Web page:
If England found it tough going against Mitchell Johnson in Brisbane and Adelaide, they're set to experience a whole new level of pain on what's shaping up to be a bouncy WACA wicket.
Johnson has been in hot form against England this summer, claiming 17 wickets at an average of 12.7 to fire Australia to a 2-0 series lead.
Australia can wrap up the series and reclaim the Ashes with a win in the third Test in Perth, starting on Friday.
Former Test opener Justin Langer, who is now coach of Western Australia, predicts the WACA pitch will offer plenty of assistance to any speedster looking to inflict some damage.
"From what I've seen the last few weeks with the pace and bounce, wicketkeepers have been taking a lot of balls above their head," Langer said.
"That's a great sign of what we love about playing cricket at the WACA."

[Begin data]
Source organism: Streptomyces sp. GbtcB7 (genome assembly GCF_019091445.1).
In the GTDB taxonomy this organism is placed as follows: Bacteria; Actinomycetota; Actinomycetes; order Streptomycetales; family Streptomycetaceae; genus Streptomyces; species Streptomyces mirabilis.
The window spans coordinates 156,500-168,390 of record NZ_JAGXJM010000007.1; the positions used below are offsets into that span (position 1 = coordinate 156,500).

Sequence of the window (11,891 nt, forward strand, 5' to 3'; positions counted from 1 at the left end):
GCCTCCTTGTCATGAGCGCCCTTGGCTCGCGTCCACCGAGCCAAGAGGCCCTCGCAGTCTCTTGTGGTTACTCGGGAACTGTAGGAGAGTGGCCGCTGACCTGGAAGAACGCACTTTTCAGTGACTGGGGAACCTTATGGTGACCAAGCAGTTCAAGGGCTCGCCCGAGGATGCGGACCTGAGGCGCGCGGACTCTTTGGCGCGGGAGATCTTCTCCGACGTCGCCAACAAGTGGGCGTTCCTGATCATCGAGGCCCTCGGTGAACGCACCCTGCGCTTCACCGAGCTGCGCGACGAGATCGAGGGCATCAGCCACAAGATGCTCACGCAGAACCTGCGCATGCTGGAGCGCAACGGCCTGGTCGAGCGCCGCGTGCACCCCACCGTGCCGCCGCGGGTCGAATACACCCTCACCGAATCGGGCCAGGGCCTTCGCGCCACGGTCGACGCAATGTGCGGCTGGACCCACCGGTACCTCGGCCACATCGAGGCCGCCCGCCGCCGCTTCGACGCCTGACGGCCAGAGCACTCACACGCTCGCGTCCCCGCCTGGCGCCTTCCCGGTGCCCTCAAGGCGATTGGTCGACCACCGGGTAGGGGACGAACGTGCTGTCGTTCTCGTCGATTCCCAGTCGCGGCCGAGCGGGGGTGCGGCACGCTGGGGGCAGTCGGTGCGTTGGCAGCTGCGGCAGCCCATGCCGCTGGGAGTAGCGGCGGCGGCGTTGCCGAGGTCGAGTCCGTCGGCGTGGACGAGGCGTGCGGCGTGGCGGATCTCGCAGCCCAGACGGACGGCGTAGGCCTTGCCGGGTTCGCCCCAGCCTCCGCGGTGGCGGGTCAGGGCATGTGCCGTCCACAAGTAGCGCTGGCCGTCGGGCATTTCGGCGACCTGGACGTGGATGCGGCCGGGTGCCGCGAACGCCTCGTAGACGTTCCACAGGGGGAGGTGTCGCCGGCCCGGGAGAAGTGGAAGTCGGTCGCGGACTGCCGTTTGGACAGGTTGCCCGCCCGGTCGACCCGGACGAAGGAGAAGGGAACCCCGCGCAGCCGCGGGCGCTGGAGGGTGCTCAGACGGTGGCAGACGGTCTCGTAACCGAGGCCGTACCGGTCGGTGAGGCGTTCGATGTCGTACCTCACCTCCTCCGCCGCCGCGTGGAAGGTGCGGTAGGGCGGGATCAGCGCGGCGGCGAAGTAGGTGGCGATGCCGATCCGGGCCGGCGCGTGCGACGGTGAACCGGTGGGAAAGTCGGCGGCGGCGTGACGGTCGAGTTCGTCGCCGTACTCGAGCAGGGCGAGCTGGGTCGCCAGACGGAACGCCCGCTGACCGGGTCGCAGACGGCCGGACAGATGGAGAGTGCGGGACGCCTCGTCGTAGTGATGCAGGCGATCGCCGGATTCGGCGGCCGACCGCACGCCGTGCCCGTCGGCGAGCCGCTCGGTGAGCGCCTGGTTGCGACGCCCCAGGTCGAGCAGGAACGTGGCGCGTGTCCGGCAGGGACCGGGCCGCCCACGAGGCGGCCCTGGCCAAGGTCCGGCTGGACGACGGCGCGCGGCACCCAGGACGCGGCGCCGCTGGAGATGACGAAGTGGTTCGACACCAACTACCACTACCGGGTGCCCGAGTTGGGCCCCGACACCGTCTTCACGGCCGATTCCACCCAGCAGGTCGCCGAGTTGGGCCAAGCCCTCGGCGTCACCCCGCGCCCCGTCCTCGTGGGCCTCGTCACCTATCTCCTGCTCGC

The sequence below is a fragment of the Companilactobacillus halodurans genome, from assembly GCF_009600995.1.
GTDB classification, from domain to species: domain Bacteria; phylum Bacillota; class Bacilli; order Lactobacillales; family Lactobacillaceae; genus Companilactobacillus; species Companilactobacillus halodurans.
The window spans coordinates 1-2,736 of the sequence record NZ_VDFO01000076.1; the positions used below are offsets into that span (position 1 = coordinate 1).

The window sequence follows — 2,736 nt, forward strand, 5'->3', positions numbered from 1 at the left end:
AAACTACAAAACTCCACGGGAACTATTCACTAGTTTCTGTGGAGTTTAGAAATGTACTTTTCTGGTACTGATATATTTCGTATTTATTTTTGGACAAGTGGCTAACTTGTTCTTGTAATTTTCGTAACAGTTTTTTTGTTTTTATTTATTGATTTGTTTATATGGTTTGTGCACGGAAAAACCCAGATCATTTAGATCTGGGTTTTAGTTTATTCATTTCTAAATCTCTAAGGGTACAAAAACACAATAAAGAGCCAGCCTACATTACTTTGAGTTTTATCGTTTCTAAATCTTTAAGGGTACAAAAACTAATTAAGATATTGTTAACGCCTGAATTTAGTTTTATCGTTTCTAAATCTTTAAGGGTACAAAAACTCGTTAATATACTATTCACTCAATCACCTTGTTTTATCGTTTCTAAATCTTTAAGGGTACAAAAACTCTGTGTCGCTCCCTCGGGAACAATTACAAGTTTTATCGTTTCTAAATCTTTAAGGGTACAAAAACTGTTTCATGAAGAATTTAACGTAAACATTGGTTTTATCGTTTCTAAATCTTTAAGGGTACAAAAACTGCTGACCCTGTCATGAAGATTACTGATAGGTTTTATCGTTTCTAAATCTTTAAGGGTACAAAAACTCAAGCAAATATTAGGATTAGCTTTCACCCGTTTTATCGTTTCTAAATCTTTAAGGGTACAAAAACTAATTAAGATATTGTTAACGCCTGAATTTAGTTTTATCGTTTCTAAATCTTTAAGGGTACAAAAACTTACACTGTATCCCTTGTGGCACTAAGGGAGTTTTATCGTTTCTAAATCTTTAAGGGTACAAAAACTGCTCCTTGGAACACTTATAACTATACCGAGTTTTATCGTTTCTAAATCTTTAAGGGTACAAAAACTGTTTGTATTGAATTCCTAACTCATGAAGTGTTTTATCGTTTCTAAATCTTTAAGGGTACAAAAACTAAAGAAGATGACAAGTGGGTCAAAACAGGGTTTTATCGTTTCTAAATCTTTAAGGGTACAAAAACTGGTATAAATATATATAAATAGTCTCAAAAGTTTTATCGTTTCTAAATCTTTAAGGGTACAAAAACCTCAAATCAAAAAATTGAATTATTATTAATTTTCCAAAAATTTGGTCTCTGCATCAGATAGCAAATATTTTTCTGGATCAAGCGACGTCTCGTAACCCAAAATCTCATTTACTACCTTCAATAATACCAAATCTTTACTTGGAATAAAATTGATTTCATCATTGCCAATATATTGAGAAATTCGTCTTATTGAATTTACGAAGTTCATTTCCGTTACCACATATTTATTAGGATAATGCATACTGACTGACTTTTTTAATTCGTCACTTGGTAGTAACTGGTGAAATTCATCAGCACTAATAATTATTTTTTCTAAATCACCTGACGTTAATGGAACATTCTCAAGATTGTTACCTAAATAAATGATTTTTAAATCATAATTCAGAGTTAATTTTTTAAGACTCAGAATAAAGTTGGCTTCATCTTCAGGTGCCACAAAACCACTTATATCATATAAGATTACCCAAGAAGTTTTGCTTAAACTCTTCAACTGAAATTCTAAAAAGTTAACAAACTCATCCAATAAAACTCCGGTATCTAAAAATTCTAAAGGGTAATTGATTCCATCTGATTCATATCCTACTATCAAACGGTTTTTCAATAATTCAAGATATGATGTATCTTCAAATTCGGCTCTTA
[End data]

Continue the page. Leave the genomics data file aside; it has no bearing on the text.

The past seven Tests at the WACA have all produced results, with Australia winning four of them.
That included a 267-run mauling of England in 2010, when Johnson snared figures of 6-38 and 3-44 in a man-of-the-match performance.
Last month, England were given a sneak peak of what the WACA might offer up for the Test when they played out a draw against a WA Chairman's XI.
In that match, a youthful WA side made scores of 5-451 and 5-168 in reply to England's 391.
Langer said there were rich rewards on offer for both batters and bowlers in Perth - but only if they took a disciplined approach.
"The reason it's such a great place to play cricket is the margin for errors for bowlers and batters is so small," Langer said.
"If you hit what we call the WACA length, it's so hard to play.
"And if you nick it here, it always goes to slips. That doesn't necessarily happen in a lot of places around the world.
"But for the batters, the outfield is like an ice rink, so you get value for shots."
England have a horrible Test record at the WACA, with just one win to show from 12 outings there.
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